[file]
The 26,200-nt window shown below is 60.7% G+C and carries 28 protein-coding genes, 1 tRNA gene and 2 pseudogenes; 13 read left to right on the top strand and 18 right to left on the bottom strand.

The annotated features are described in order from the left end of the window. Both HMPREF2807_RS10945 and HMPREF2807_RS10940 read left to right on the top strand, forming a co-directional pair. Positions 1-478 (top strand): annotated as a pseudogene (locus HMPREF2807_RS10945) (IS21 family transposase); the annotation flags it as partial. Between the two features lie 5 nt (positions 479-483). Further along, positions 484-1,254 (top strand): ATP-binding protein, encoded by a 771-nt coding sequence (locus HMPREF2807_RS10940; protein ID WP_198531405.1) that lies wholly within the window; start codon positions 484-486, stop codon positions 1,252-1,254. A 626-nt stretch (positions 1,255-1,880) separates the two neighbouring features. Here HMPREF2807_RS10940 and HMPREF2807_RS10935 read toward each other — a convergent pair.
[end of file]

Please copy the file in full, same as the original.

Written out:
The 26,200-nt window shown below is 60.7% G+C and carries 28 protein-coding genes, 1 tRNA gene and 2 pseudogenes; 13 read left to right on the top strand and 18 right to left on the bottom strand.

The annotated features are described in order from the left end of the window. Both HMPREF2807_RS10945 and HMPREF2807_RS10940 read left to right on the top strand, forming a co-directional pair. Positions 1-478 (top strand): annotated as a pseudogene (locus HMPREF2807_RS10945) (IS21 family transposase); the annotation flags it as partial. Between the two features lie 5 nt (positions 479-483). Further along, positions 484-1,254 (top strand): ATP-binding protein, encoded by a 771-nt coding sequence (locus HMPREF2807_RS10940; protein ID WP_198531405.1) that lies wholly within the window; start codon positions 484-486, stop codon positions 1,252-1,254. A 626-nt stretch (positions 1,255-1,880) separates the two neighbouring features. Here HMPREF2807_RS10940 and HMPREF2807_RS10935 read toward each other — a convergent pair.